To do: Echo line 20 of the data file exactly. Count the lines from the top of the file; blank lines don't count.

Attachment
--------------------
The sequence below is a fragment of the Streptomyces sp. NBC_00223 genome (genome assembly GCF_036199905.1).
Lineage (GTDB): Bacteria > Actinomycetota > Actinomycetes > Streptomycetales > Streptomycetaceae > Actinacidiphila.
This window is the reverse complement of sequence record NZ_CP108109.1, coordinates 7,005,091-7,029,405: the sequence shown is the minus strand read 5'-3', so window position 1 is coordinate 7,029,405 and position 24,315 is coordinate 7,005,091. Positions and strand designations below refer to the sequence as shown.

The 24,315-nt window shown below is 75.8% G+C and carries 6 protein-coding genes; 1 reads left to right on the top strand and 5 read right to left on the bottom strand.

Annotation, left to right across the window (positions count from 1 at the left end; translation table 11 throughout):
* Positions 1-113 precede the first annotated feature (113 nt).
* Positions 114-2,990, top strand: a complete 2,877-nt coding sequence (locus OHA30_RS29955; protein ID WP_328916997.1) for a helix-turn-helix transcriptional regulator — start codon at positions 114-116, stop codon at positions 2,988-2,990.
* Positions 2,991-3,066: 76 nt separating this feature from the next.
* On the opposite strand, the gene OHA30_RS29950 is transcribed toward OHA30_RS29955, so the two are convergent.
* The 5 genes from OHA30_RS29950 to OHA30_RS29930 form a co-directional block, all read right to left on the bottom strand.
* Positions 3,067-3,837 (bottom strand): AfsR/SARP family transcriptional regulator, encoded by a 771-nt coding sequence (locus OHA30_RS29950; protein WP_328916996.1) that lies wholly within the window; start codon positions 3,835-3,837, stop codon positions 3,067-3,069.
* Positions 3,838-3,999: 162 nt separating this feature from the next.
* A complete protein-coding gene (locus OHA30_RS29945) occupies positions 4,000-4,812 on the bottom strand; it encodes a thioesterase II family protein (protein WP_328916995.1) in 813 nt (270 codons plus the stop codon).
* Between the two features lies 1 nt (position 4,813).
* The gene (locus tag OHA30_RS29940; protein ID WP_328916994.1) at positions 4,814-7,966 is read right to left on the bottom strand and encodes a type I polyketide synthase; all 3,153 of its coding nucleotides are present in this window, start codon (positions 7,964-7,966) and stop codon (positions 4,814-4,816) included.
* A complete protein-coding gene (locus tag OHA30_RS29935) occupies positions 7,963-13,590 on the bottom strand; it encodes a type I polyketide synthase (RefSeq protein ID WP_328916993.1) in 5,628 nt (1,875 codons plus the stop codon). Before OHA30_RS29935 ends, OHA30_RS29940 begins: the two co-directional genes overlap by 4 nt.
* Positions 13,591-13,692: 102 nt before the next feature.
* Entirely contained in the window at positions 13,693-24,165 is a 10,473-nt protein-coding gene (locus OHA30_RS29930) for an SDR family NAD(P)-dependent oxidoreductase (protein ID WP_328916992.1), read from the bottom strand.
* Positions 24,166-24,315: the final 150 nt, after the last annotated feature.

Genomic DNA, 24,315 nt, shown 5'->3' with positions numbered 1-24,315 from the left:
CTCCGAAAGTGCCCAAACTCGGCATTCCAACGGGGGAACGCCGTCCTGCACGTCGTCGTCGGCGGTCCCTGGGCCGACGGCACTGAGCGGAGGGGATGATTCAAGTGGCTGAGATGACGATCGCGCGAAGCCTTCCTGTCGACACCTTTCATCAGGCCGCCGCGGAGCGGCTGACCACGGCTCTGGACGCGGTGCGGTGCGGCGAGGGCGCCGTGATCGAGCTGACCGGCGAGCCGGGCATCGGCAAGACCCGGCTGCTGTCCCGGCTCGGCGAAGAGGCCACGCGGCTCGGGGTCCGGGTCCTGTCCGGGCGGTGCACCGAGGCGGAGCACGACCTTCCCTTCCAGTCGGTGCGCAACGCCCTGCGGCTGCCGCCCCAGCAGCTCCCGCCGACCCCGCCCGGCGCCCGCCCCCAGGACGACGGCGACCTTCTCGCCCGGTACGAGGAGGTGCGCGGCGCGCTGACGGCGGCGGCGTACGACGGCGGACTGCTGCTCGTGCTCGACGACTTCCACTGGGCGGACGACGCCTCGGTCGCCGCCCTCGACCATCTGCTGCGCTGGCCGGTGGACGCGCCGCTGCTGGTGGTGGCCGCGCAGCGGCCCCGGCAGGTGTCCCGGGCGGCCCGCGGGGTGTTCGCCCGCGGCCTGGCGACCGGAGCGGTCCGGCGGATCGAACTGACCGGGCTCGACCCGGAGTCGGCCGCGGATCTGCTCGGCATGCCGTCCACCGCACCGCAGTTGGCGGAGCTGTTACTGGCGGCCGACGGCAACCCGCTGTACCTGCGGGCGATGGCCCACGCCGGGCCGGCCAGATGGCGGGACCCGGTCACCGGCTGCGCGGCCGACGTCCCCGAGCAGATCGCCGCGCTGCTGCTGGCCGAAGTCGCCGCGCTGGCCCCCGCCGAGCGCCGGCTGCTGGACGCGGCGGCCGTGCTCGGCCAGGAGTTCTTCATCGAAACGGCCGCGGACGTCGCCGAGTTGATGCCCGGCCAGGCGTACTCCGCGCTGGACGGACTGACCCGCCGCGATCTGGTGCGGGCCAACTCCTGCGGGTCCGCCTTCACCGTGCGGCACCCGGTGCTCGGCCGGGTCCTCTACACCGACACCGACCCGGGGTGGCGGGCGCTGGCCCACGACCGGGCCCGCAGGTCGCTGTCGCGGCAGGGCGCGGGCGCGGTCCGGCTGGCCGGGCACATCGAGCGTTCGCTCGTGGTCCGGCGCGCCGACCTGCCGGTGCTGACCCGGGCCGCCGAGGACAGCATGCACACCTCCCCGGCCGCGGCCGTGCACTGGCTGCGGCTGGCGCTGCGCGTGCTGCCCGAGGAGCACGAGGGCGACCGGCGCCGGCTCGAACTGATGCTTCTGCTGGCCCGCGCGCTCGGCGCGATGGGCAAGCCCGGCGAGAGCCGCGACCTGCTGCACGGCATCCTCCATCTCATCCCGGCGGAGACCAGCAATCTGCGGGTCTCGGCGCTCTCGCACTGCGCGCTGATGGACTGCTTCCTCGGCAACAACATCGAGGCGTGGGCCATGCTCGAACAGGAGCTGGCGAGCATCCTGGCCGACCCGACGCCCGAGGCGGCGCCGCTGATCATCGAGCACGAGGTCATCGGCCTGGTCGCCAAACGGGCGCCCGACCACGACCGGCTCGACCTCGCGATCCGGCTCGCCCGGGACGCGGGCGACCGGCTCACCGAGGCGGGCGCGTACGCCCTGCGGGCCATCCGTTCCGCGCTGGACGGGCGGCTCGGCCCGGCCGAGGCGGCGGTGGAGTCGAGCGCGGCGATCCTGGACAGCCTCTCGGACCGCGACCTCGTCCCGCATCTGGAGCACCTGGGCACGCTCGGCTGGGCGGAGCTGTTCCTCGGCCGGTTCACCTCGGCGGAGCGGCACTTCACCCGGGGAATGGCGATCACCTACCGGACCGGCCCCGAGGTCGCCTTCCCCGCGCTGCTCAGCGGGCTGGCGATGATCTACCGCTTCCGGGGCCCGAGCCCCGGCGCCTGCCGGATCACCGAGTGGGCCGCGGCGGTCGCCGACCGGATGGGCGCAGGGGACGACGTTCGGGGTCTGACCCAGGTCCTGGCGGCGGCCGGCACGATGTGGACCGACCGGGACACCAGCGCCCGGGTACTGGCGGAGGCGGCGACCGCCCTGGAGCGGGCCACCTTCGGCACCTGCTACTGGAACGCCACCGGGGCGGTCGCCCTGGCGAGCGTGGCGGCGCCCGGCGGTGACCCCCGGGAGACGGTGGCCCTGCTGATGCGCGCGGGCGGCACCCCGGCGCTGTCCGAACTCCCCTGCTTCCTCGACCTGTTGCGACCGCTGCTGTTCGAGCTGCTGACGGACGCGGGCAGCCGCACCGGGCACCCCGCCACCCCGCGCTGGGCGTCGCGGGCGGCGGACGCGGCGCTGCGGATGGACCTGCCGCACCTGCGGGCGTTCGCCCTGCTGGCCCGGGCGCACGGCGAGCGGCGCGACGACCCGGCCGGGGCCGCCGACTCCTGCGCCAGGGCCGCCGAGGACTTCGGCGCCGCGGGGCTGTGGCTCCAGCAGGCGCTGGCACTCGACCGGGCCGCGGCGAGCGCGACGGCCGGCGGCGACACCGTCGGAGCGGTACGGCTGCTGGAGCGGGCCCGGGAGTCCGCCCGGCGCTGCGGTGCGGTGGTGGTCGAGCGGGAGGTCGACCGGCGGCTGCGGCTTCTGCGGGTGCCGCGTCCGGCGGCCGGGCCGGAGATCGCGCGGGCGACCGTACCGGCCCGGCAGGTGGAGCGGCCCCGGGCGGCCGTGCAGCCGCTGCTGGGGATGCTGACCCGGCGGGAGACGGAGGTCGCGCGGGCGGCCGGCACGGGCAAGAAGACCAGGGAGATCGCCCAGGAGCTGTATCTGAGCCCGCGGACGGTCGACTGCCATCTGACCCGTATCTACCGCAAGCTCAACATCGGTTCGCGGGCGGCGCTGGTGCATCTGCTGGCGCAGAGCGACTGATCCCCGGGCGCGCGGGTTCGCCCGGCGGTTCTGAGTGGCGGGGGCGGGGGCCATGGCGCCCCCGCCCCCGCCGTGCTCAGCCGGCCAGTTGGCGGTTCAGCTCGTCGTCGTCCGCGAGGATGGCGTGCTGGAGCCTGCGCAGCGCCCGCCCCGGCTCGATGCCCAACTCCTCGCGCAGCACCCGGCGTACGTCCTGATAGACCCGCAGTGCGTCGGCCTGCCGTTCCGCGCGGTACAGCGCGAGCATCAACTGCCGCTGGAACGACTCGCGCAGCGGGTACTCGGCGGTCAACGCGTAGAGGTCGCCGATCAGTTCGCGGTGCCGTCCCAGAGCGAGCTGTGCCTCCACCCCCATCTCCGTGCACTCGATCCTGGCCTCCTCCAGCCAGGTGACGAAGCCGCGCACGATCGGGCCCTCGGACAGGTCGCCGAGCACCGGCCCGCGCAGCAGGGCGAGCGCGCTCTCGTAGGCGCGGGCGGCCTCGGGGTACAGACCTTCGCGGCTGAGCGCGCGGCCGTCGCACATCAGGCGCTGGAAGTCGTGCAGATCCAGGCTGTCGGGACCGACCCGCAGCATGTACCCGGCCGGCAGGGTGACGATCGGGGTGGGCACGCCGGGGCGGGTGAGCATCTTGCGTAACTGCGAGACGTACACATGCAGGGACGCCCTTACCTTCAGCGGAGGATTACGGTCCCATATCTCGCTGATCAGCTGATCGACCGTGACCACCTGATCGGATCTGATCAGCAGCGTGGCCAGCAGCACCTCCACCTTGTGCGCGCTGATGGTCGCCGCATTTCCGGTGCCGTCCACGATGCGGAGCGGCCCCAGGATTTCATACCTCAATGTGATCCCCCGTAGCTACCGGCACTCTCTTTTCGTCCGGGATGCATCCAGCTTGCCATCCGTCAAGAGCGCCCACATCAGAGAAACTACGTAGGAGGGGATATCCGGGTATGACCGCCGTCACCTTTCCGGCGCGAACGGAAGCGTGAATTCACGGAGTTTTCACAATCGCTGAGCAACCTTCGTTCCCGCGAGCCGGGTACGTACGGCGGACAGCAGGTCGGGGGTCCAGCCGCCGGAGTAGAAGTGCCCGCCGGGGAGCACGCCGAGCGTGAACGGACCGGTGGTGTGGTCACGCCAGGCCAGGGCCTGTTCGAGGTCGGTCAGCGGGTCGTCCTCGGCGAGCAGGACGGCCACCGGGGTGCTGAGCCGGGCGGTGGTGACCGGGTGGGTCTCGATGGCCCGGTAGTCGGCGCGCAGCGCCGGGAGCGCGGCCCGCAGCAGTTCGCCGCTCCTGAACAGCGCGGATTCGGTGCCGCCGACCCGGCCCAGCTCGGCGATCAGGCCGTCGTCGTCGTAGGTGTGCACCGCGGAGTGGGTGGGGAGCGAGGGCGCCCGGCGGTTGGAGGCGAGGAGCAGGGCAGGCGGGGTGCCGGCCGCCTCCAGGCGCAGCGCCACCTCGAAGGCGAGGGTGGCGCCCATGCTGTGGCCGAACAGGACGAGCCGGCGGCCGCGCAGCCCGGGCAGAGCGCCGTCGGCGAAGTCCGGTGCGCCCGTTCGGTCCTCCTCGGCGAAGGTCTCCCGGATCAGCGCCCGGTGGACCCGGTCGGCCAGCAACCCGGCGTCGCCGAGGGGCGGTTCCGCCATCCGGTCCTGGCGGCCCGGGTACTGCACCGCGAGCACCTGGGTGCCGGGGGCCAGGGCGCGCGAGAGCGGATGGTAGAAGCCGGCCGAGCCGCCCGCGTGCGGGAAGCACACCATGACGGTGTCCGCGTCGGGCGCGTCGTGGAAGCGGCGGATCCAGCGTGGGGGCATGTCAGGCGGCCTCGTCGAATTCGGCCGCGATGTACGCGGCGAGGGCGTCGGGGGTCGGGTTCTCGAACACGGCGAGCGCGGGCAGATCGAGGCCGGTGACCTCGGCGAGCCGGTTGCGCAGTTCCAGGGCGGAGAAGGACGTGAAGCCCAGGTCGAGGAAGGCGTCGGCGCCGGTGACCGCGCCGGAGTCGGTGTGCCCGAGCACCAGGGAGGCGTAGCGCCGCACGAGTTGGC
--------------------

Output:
Genomic DNA, 24,315 nt, shown 5'->3' with positions numbered 1-24,315 from the left: